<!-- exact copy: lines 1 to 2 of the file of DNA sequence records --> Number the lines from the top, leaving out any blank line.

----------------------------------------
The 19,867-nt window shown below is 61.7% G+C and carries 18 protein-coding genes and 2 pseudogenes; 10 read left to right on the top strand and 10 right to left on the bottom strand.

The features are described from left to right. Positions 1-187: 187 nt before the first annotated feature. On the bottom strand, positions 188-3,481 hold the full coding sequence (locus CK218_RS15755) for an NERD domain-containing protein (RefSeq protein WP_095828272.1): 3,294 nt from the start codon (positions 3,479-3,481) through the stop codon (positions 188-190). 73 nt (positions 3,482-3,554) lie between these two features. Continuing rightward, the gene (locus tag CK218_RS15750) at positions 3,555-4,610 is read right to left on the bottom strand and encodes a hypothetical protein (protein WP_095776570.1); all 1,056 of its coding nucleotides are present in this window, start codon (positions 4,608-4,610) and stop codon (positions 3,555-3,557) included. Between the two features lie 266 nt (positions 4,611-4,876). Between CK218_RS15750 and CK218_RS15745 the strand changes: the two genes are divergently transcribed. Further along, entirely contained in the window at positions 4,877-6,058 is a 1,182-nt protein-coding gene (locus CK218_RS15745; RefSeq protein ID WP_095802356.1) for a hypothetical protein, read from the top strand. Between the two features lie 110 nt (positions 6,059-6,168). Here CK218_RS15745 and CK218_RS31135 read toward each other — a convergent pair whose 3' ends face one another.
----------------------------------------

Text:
The 19,867-nt window shown below is 61.7% G+C and carries 18 protein-coding genes and 2 pseudogenes; 10 read left to right on the top strand and 10 right to left on the bottom strand.

The features are described from left to right. Positions 1-187: 187 nt before the first annotated feature. On the bottom strand, positions 188-3,481 hold the full coding sequence (locus CK218_RS15755) for an NERD domain-containing protein (RefSeq protein WP_095828272.1): 3,294 nt from the start codon (positions 3,479-3,481) through the stop codon (positions 188-190). 73 nt (positions 3,482-3,554) lie between these two features. Continuing rightward, the gene (locus tag CK218_RS15750) at positions 3,555-4,610 is read right to left on the bottom strand and encodes a hypothetical protein (protein WP_095776570.1); all 1,056 of its coding nucleotides are present in this window, start codon (positions 4,608-4,610) and stop codon (positions 3,555-3,557) included. Between the two features lie 266 nt (positions 4,611-4,876). Between CK218_RS15750 and CK218_RS15745 the strand changes: the two genes are divergently transcribed. Further along, entirely contained in the window at positions 4,877-6,058 is a 1,182-nt protein-coding gene (locus CK218_RS15745; RefSeq protein ID WP_095802356.1) for a hypothetical protein, read from the top strand. Between the two features lie 110 nt (positions 6,059-6,168). Here CK218_RS15745 and CK218_RS31135 read toward each other — a convergent pair whose 3' ends face one another.